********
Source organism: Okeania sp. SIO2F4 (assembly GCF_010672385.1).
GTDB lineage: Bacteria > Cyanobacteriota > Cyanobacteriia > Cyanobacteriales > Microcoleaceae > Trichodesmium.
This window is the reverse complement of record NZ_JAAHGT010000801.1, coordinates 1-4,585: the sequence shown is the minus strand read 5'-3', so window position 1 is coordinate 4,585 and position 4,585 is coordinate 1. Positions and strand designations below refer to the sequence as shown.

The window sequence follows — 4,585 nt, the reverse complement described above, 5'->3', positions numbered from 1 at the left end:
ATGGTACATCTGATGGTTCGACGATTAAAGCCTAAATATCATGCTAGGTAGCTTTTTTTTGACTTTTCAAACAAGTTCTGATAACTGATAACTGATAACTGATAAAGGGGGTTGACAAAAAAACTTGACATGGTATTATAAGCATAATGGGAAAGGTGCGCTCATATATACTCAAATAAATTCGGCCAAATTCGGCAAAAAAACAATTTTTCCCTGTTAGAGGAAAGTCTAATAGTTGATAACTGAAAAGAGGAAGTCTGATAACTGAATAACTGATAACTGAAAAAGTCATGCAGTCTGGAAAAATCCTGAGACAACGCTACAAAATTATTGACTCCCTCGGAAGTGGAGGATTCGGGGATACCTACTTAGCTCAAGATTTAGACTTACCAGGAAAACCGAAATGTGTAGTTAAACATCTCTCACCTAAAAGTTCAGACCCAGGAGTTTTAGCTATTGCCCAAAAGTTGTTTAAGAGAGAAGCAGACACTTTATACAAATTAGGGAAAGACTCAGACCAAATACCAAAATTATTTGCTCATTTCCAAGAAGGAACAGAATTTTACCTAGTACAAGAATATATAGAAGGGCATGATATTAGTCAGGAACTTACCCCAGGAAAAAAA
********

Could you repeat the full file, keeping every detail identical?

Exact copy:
Source organism: Okeania sp. SIO2F4 (assembly GCF_010672385.1).
GTDB lineage: Bacteria > Cyanobacteriota > Cyanobacteriia > Cyanobacteriales > Microcoleaceae > Trichodesmium.
This window is the reverse complement of record NZ_JAAHGT010000801.1, coordinates 1-4,585: the sequence shown is the minus strand read 5'-3', so window position 1 is coordinate 4,585 and position 4,585 is coordinate 1. Positions and strand designations below refer to the sequence as shown.

The window sequence follows — 4,585 nt, the reverse complement described above, 5'->3', positions numbered from 1 at the left end:
ATGGTACATCTGATGGTTCGACGATTAAAGCCTAAATATCATGCTAGGTAGCTTTTTTTTGACTTTTCAAACAAGTTCTGATAACTGATAACTGATAACTGATAAAGGGGGTTGACAAAAAAACTTGACATGGTATTATAAGCATAATGGGAAAGGTGCGCTCATATATACTCAAATAAATTCGGCCAAATTCGGCAAAAAAACAATTTTTCCCTGTTAGAGGAAAGTCTAATAGTTGATAACTGAAAAGAGGAAGTCTGATAACTGAATAACTGATAACTGAAAAAGTCATGCAGTCTGGAAAAATCCTGAGACAACGCTACAAAATTATTGACTCCCTCGGAAGTGGAGGATTCGGGGATACCTACTTAGCTCAAGATTTAGACTTACCAGGAAAACCGAAATGTGTAGTTAAACATCTCTCACCTAAAAGTTCAGACCCAGGAGTTTTAGCTATTGCCCAAAAGTTGTTTAAGAGAGAAGCAGACACTTTATACAAATTAGGGAAAGACTCAGACCAAATACCAAAATTATTTGCTCATTTCCAAGAAGGAACAGAATTTTACCTAGTACAAGAATATATAGAAGGGCATGATATTAGTCAGGAACTTACCCCAGGAAAAAAA